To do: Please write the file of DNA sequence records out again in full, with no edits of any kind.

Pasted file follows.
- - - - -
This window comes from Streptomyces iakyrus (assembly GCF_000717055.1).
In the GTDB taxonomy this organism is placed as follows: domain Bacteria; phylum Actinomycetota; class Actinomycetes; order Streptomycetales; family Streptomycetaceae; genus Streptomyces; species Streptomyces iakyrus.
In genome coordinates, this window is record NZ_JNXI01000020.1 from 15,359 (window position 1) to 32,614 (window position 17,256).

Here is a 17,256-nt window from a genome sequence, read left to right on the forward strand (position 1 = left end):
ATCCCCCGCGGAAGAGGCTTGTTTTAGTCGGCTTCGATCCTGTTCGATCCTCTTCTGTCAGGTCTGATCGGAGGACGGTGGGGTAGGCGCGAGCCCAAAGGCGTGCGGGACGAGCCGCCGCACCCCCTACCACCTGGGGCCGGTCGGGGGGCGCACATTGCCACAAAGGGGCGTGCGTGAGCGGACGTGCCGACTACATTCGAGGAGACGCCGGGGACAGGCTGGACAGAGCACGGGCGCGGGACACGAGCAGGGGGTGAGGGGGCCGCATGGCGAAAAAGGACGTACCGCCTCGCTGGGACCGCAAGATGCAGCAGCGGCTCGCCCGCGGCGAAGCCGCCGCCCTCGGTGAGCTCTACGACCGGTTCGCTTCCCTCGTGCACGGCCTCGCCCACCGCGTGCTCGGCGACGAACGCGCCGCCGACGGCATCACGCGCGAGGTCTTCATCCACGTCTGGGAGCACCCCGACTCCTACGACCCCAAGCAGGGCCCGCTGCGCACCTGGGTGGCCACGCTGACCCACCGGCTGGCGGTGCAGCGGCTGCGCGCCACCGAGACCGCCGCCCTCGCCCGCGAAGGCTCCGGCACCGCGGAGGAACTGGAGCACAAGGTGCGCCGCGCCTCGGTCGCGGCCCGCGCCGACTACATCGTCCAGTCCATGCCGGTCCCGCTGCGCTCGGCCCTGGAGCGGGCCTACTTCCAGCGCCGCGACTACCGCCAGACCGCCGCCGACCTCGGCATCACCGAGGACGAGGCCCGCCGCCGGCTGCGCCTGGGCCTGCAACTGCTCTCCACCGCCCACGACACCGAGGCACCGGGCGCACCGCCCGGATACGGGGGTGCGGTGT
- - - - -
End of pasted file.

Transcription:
This window comes from Streptomyces iakyrus (assembly GCF_000717055.1).
In the GTDB taxonomy this organism is placed as follows: domain Bacteria; phylum Actinomycetota; class Actinomycetes; order Streptomycetales; family Streptomycetaceae; genus Streptomyces; species Streptomyces iakyrus.
In genome coordinates, this window is record NZ_JNXI01000020.1 from 15,359 (window position 1) to 32,614 (window position 17,256).

Here is a 17,256-nt window from a genome sequence, read left to right on the forward strand (position 1 = left end):
ATCCCCCGCGGAAGAGGCTTGTTTTAGTCGGCTTCGATCCTGTTCGATCCTCTTCTGTCAGGTCTGATCGGAGGACGGTGGGGTAGGCGCGAGCCCAAAGGCGTGCGGGACGAGCCGCCGCACCCCCTACCACCTGGGGCCGGTCGGGGGGCGCACATTGCCACAAAGGGGCGTGCGTGAGCGGACGTGCCGACTACATTCGAGGAGACGCCGGGGACAGGCTGGACAGAGCACGGGCGCGGGACACGAGCAGGGGGTGAGGGGGCCGCATGGCGAAAAAGGACGTACCGCCTCGCTGGGACCGCAAGATGCAGCAGCGGCTCGCCCGCGGCGAAGCCGCCGCCCTCGGTGAGCTCTACGACCGGTTCGCTTCCCTCGTGCACGGCCTCGCCCACCGCGTGCTCGGCGACGAACGCGCCGCCGACGGCATCACGCGCGAGGTCTTCATCCACGTCTGGGAGCACCCCGACTCCTACGACCCCAAGCAGGGCCCGCTGCGCACCTGGGTGGCCACGCTGACCCACCGGCTGGCGGTGCAGCGGCTGCGCGCCACCGAGACCGCCGCCCTCGCCCGCGAAGGCTCCGGCACCGCGGAGGAACTGGAGCACAAGGTGCGCCGCGCCTCGGTCGCGGCCCGCGCCGACTACATCGTCCAGTCCATGCCGGTCCCGCTGCGCTCGGCCCTGGAGCGGGCCTACTTCCAGCGCCGCGACTACCGCCAGACCGCCGCCGACCTCGGCATCACCGAGGACGAGGCCCGCCGCCGGCTGCGCCTGGGCCTGCAACTGCTCTCCACCGCCCACGACACCGAGGCACCGGGCGCACCGCCCGGATACGGGGGTGCGGTGT